In a landmark speech Thursday at National Defense University, President Obama laid out a new direction for the war on terrorism. “I believe,” he told a packed auditorium filled with journalists, activists, and DOD employees, “that the use of force must be seen as part of a larger discussion about a comprehensive counter-terrorism strategy.” While the President is correct in placing the discussion about how he has used force in a larger context, his “comprehensive” strategy is a throwback to the 1990s.

Much of Obama’s speech was an implicit apology for his own missteps. The key challenges he discussed — civilian casualties in drone strikes, prisoners cleared of wrongdoing but nevertheless stuck at Guantanamo, and deteriorated relations with strategically vital countries like Pakistan — happened on his watch. And rather than grappling with them in his speech, Obama instead rephrased the 2009 mantra he gave on the torture the CIA performed under President Bush: “Look forward, not back.”

“We are safer from our efforts,” the President said at NDU, but “we must define the nature and scope of this struggle.” Appealing to James Madison’s famous warning about the dangers of perpetual warfare, Obama described a new vision for the future of counter-terrorism, working with Congress to end the 2001 Authorization for the Use of Military Force (AUMF) passed after the 9/11 attacks so that America “can continue to fight terrorists without keeping America on a perpetual war-time footing.”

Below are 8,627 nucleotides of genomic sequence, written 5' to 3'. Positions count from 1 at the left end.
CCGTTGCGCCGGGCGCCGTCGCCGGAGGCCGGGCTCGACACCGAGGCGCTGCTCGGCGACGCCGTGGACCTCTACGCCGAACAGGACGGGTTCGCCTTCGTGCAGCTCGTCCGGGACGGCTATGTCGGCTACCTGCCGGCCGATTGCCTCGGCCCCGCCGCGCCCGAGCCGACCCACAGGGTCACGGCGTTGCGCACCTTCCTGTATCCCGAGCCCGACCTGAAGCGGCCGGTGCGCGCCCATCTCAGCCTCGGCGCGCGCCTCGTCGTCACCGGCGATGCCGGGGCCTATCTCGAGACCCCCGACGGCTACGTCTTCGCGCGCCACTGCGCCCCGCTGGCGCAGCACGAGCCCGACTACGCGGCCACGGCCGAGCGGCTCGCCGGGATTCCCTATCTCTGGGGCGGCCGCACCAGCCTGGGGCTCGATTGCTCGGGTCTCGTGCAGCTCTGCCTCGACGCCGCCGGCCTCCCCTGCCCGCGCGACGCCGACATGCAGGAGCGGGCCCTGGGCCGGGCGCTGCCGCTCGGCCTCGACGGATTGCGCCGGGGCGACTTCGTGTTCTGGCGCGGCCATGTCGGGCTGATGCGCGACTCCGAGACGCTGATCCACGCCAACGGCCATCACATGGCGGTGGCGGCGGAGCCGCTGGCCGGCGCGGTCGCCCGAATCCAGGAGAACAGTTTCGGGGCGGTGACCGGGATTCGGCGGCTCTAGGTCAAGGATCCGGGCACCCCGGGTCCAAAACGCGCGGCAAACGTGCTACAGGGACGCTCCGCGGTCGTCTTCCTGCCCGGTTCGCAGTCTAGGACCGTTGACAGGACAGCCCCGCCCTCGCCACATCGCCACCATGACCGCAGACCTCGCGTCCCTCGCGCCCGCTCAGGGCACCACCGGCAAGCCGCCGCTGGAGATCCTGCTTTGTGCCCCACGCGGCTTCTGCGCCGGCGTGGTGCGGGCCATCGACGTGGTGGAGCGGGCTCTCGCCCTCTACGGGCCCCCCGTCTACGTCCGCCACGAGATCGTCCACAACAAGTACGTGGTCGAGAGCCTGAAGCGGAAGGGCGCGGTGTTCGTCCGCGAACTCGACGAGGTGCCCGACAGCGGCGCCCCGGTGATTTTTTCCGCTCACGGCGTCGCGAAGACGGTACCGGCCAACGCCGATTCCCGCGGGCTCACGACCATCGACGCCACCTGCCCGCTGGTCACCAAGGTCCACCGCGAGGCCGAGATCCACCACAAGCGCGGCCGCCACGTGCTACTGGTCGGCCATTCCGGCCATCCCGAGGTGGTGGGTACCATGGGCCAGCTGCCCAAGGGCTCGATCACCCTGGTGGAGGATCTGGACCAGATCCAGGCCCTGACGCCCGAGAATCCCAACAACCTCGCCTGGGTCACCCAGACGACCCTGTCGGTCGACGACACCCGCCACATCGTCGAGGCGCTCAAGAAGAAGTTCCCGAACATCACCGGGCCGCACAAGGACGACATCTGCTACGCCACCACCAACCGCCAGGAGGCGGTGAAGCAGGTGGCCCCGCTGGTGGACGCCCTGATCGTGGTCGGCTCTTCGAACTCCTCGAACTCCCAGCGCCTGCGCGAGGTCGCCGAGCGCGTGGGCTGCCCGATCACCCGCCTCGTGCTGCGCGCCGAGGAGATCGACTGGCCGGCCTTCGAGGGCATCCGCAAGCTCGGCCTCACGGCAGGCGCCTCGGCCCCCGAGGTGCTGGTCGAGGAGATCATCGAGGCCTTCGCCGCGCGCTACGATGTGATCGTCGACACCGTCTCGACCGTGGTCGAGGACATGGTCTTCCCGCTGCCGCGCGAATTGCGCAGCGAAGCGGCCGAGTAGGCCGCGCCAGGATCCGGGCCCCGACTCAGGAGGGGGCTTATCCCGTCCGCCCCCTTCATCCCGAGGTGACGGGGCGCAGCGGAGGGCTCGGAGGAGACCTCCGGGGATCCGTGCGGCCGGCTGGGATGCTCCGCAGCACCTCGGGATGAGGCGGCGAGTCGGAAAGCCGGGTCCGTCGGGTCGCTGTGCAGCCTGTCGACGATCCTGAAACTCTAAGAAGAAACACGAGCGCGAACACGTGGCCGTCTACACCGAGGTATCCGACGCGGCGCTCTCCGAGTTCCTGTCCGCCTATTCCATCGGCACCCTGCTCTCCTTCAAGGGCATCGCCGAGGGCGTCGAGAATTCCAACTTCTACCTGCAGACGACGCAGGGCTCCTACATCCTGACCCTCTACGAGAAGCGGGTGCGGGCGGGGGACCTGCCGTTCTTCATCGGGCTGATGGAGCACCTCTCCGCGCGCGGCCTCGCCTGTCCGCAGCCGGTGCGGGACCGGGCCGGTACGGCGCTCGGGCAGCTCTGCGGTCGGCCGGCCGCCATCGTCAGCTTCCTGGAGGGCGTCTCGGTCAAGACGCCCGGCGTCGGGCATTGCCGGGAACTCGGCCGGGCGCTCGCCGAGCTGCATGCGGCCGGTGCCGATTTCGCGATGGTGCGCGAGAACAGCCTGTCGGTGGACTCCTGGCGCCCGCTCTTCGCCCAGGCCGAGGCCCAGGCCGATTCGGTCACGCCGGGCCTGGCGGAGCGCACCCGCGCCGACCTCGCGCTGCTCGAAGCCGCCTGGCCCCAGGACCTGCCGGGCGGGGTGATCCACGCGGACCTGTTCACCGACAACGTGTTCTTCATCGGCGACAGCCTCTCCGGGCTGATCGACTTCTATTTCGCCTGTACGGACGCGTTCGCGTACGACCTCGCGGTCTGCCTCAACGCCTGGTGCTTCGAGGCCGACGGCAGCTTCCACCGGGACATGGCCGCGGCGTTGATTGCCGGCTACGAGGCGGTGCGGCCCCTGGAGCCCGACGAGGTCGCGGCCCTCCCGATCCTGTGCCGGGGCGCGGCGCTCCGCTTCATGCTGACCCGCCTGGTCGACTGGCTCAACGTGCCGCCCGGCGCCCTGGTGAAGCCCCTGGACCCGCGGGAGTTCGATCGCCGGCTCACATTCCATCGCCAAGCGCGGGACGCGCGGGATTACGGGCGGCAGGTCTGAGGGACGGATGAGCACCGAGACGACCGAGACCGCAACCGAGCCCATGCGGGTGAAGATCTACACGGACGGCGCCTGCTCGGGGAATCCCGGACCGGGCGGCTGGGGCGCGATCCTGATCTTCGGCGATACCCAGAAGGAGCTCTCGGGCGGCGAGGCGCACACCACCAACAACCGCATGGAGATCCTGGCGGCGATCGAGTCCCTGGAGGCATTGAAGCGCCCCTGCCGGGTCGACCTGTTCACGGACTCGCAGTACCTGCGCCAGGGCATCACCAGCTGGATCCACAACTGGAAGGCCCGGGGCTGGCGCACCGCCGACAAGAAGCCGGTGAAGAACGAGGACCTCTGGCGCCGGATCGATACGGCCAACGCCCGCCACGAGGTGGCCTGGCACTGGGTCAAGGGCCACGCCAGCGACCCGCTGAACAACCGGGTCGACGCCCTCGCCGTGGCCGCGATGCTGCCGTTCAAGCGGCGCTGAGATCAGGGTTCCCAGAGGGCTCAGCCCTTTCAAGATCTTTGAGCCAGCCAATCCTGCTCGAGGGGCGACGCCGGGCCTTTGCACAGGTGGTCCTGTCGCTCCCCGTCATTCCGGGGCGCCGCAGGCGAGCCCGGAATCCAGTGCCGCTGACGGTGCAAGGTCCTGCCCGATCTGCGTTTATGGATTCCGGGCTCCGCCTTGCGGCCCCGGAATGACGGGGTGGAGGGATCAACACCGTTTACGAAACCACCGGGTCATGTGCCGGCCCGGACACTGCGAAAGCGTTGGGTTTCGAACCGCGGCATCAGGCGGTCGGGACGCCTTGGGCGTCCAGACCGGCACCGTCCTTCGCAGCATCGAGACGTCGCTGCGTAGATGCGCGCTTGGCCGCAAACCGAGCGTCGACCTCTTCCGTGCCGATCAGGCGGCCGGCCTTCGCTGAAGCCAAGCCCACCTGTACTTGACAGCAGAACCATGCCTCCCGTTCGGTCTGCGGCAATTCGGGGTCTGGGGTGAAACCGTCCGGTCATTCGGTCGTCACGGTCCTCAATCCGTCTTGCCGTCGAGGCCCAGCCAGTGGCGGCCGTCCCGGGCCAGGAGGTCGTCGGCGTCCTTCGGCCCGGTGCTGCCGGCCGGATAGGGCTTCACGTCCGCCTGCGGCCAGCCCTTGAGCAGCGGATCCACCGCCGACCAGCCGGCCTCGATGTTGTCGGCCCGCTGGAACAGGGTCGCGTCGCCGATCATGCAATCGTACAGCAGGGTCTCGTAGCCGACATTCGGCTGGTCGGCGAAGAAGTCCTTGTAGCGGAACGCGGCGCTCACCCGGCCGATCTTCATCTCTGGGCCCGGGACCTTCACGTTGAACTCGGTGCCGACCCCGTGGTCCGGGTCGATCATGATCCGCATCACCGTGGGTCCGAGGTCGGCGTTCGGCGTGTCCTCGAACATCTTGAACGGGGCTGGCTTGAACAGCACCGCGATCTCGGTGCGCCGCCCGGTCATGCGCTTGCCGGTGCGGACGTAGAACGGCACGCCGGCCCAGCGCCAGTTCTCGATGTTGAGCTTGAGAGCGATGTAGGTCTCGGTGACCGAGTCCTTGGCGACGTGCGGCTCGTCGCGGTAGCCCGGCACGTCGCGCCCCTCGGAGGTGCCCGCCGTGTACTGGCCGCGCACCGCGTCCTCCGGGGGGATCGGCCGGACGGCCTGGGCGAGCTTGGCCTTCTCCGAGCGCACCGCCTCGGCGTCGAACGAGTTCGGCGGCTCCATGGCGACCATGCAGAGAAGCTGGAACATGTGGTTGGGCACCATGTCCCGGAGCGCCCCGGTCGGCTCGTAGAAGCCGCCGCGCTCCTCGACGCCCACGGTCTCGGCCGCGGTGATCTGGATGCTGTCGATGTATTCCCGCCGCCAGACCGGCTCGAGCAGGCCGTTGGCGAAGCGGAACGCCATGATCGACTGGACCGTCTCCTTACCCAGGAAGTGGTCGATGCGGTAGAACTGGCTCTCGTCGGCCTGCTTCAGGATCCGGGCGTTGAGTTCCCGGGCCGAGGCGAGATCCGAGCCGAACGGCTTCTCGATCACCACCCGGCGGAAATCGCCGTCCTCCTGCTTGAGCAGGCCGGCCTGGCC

While Obama’s endorsement of an end date for the war on terrorism is long overdue, the alternative vision he lays out is deeply familiar. “The scale of this threat closely resembles the types of attacks we faced before 9/11,” he said. And to address that threat, he is looking back to the period before 9/11 for ideas on how to counter it.

The new “comprehensive counter-terrorism strategy” Obama laid out has three broad components:

  1. Targeted action against terrorists;
  2. Effective partnerships; and
  3. Diplomatic engagement and assistance.

These criteria suggest that the President is curtailing drone strikes by placing them alongside many other policies: expanding foreign aid (he called it “fundamental to our national security”) and democracy promotion. In his vision, U.S. strategy will evolve from just responding to terrorism to trying to preempt it with social and economic initiatives. “We must help countries modernize economies, upgrade education, and encourage entrepreneurship,” he said.

If this sounds familiar, that’s because such policies largely defined American foreign policy during the 1990s. The 1993 intervention in Somalia is possibly the most memorable: humanitarian aid, governance support, and targeted strikes against militia leaders as part of a multinational UN peacekeeping coalition. Though Obama promised “no more Black Hawks Down,” referring to the infamous Battle of Mogadishu, he is basically replicating the very policies that created it.